Beautiful Noise


Train travel’s growing conferencing and incentive market underlines a continent-wide resurgence in the benefits of rail.

As incentives go it’s quite a carrot – hit your targets and you’ll be romancing your way to the Big Five in the South African Lowveld, cosseted in the nostalgic warmth of wood panelling, excellent dining cars and constant attention. Train travel, once a staple of mass travel across continents, is rolling forward again, taking with it a corporate clientele of executives keen to blow away the stress and routine of hotels, boardrooms and PowerPoint presentations.

The trend marks a general shift in the fortunes of rail, as fuel prices and toll roads force both commercial and personal traffic off roads and back onto the tracks. Across Africa major projects are set to return a degree of efficiency to a long-suffering network damaged by a lack of capital investment and maintenance.

The evidence is widespread. Barbara Sheat, Publisher of Railways Africa suggests South Africa’s investment in rail structures and refurbishments is prompting an African resurgence. “On the continent, currently the biggest expenditure is in South Africa, notably the extensive Metrorail upgrade and the Sishen manganese line that will take ore to Coega (South African Eastern Cape),” she says.

Metrorail will replace 800 coaches in the push to reintroduce a viable national network. But, that’s not all. “There are massive projects in West, East and North Africa that, when completed, will vastly improve infrastructures, and open the way for a variety of train options, including executive routes and tourist trains, which, traditionally, piggyback off each other,” says Sheat.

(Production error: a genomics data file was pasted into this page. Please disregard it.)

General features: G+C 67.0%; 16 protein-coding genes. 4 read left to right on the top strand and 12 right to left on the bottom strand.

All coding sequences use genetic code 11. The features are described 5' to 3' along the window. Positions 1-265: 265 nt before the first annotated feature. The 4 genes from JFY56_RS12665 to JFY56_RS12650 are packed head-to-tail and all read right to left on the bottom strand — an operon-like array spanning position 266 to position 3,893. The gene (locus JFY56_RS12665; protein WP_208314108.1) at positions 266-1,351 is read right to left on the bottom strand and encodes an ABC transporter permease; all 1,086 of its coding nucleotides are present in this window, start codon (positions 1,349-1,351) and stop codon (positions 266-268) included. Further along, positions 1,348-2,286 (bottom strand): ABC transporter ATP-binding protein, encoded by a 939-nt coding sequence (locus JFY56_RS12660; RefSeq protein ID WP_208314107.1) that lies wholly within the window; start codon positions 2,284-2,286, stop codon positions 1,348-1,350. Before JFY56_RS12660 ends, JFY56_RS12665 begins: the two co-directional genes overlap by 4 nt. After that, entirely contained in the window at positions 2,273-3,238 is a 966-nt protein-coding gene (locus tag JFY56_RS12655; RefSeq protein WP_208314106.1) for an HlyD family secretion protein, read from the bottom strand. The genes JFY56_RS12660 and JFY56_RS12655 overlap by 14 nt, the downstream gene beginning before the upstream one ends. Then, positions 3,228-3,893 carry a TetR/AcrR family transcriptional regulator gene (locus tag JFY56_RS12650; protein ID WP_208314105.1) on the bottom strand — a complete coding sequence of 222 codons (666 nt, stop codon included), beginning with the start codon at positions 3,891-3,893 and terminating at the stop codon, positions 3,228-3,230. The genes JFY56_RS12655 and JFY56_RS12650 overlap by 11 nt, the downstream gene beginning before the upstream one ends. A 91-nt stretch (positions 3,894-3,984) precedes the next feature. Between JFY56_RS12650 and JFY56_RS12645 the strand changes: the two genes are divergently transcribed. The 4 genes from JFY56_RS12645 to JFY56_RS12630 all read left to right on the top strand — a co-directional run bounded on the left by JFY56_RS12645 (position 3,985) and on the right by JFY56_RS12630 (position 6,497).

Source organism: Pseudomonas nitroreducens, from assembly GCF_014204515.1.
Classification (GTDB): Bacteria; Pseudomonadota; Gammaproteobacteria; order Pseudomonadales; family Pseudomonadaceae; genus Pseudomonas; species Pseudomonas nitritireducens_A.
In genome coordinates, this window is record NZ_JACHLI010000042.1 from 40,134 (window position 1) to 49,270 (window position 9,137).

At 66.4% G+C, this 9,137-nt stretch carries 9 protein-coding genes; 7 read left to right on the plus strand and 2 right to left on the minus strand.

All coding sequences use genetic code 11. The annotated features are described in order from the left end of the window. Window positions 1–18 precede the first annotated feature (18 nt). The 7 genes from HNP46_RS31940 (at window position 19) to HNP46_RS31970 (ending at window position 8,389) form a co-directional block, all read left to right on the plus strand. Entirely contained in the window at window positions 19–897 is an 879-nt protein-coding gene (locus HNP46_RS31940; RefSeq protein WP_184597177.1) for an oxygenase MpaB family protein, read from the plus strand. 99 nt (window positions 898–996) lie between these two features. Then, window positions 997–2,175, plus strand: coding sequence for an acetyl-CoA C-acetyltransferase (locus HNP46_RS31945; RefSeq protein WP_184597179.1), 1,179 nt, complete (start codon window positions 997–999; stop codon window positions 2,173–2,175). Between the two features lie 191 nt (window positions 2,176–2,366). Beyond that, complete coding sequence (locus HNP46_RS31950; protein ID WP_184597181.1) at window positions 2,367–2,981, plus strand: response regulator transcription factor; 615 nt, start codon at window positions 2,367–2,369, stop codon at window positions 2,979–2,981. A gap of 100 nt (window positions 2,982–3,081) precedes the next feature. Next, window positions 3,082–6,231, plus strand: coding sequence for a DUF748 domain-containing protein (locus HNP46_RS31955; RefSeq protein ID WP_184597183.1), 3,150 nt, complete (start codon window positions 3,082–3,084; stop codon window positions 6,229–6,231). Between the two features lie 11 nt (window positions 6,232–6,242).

Sheat notes key developments in Morocco, Nigeria and Mozambique, with smaller initiatives in Egypt, Uganda, Kenya, Angola and Rwanda. Nigeria’s push is notable – the multi-billion rand Blue Line project, to be operated by Ekorail with rolling stock from both Canada and China, will run from Okokomaiko in the west to central Lagos, with various lines intersecting. The idea is for commuters to drive to stations and take the train, instead of facing the current nightmare of driving into the city. The massive rehabilitation of the western mainline from Lagos via Jebba to Kano, is also nearly finished.


Morocco’s plans are equally impressive. The backbone is a sophisticated, high-speed executive network linking all the kingdom’s major cities. Primary among these is a new R18bn high-speed rail link between Tangier and Casablanca set for 2013, and the country’s first executive tramway, which links the capital Rabat with its twin-city Salé. The Tangier link will carry an estimated eight million passengers annually and reduce the journey time for the 400 kilometre journey from nearly six hours to two. The Rabat tram system, featuring air-conditioning, will cost over R3bn and carry an estimated 60 million passengers every year.